Yoga & Personal Intentions

Setting an intention for your practice is commonplace in many yoga classes. The act of setting an intention allows time to check in with your mind, body, and spirit and asks you to choose which part of yourself may need a little extra TLC that day. An intention as simple as staying in the moment or focusing on your breath can be that extra something that allows you to receive the maximum benefit of your practice.

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It’s a pretty simple idea, choose your focus and then focus on it. Your focus can be minute or grand, internal or external, easy or hard, there’s no wrong answer. 

What I personally love as a teacher and a student is that a yoga studio is one of the few places in the world where your intention is more important than you actions. Outside the studio, if you hurt someone’s feelings even though you had the best of intentions, they’re still going to be upset with you. In a studio, if you set an intention of staying attentive to your breath throughout class and fail to do so, there’s absolutely no judgement. Your teacher doesn’t care if you failed with your intention or didn’t sit as low as you can in your chair pose, they care that you showed up for practice and they care that you leave feeling happy and healthy. 

It seems like a simple idea, but it’s the simple concepts of yoga that I find to be the most beautiful. This little sanctuary that is offered by your yoga studio where you can not only leave everything behind, but where the deepest intention you set is what is held in the highest regards. We give ourselves room to explore our practice a little deeper without fear of failure or judgement and instead find acceptance. 

So next time you’re in class and your teacher asks you to set an intention, instead of running through your mental to-do list for after class, take a moment and set your intention. Even if it’s as simple as finding the space to crack a smile during your practice, take advantage of one of the few spaces where what’s in your heart is what matters the most.

Strong Curves

Imagine this: You see your coworker, friend, boyfriend, whoever standing and looking down at their phone. Their shoulders are slumped over, their low back curved into a C shape, and their neck hinged downward. Without thinking, you tell them, “Stand up straight!

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It’s a common phrase that is associated with correcting your posture into a more healthy shape. As someone who hasn’t had the best posture in the past, my mom probably said it to me every day throughout most of my childhood and adolescence. But, when you stop and think about it, does stand up straight actually make any sense? Our spine has curves. In fact when we’re embryos, one of the first recognizable parts of the body to form is the cervical curve. Our spines have a lumbar curve, a thoracic curve, and cervical curve. So why is our standard of posture stand up straight?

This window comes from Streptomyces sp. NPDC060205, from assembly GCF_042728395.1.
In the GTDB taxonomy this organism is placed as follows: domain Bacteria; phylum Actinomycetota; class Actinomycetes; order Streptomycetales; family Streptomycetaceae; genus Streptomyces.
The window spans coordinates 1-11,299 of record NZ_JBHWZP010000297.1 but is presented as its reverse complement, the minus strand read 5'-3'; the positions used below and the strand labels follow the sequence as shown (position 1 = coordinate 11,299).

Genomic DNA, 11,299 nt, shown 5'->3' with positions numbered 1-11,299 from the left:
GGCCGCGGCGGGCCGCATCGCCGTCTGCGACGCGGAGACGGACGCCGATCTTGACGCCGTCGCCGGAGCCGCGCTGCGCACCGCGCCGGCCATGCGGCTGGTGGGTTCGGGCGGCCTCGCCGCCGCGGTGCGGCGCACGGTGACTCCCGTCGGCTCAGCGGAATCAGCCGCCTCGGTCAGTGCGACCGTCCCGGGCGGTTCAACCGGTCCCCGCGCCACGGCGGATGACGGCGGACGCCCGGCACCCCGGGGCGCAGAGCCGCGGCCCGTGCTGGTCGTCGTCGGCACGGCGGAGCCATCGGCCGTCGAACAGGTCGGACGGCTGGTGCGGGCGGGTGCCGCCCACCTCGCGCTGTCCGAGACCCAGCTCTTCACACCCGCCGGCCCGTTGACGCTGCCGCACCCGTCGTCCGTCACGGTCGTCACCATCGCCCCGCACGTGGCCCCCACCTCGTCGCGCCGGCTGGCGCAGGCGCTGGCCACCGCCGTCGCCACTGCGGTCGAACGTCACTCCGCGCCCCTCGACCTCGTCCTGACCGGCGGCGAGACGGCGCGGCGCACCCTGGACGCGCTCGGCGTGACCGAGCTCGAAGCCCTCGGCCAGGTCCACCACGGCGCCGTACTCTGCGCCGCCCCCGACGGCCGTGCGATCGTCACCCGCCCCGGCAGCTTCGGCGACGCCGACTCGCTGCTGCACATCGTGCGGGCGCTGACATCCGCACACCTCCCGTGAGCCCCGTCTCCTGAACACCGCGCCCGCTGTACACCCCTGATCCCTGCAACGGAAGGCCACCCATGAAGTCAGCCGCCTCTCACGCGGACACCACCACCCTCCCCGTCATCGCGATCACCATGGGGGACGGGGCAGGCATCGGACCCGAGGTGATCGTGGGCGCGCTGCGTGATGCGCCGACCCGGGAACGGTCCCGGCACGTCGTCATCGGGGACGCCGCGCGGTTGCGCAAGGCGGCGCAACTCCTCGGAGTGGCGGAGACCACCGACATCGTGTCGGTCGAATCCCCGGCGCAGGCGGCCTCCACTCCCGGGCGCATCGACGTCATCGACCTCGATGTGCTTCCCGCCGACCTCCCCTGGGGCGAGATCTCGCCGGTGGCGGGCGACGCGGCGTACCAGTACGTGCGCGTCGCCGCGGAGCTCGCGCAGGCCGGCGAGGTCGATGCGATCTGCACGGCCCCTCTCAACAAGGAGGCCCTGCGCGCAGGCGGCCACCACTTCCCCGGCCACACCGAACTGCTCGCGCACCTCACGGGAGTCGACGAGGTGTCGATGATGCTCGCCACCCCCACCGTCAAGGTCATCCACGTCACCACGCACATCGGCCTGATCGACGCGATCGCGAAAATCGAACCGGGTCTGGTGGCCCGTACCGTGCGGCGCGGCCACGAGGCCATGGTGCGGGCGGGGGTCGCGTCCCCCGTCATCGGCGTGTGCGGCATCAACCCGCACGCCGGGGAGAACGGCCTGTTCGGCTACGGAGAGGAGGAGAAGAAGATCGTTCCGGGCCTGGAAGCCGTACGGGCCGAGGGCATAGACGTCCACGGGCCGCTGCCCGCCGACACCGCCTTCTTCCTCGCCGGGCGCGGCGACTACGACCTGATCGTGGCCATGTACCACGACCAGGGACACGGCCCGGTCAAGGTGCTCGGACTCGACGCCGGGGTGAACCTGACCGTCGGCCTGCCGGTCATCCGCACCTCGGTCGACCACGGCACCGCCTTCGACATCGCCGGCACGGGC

Especially in today’s era that seems like it’s forcing you to sit all day whether it’s in a car or at a desk, good posture can feel like it slips further away from you each day. So if we’re constantly fighting this brand new battle to maintain new posture, maybe it’s time for a brand new way of thinking about it, too. A way that considers not only the composition of our spines, but the realities of modern life.

Enter Bowspring. Bowspring is a new style of yoga founded by Desi Springer & John Friend in 2012. The practice is founded on the idea that we should not only respect the natural curves of the spine, but we should use these curves as a source of power. In a bowspring class, you’re led to find full body engagement through each pose. Most new students feel the change in the way they hold their posture almost immediately. Rather than relying on strong abdominals and bringing the shoulders back and down, bowspring invites you to engage not only the abs, but the upper back, chest, shoulders, and even your glutes to find a strong and healthy posture. By inviting so many muscle groups to work in harmony towards the same intention a light, springy posture is achieved that promotes full-body awareness from head to toe.

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Bowspring offers a lot of solutions for modern day problems and it’s easy to gloss over it because it’s such a radically different way of practicing yoga. I’ve learned personally and through watching students that if you stick with it, bowspring delivers. It can be frustrating, humbling, and really hard work but I’ve watched students reclaim range of motion, learn healthy new ways of walking, bending, and standing, and recover from long term injuries or disorders, like scoliosis. 

Bowspring can be considered radically different from traditional yoga, and to be honest, sometimes it is. But, our modern lives are also radically different than they were when the standard of stand up straight was made the benchmark to measure posture, so why not explore new solutions? Bowspring is a different way of practicing yoga, with beautiful flows and striking strength that feels primal and grounding, and at least for me, it’s part of a balanced approach I take that asks me to be compassionate, accountable, and strong with each and every movement.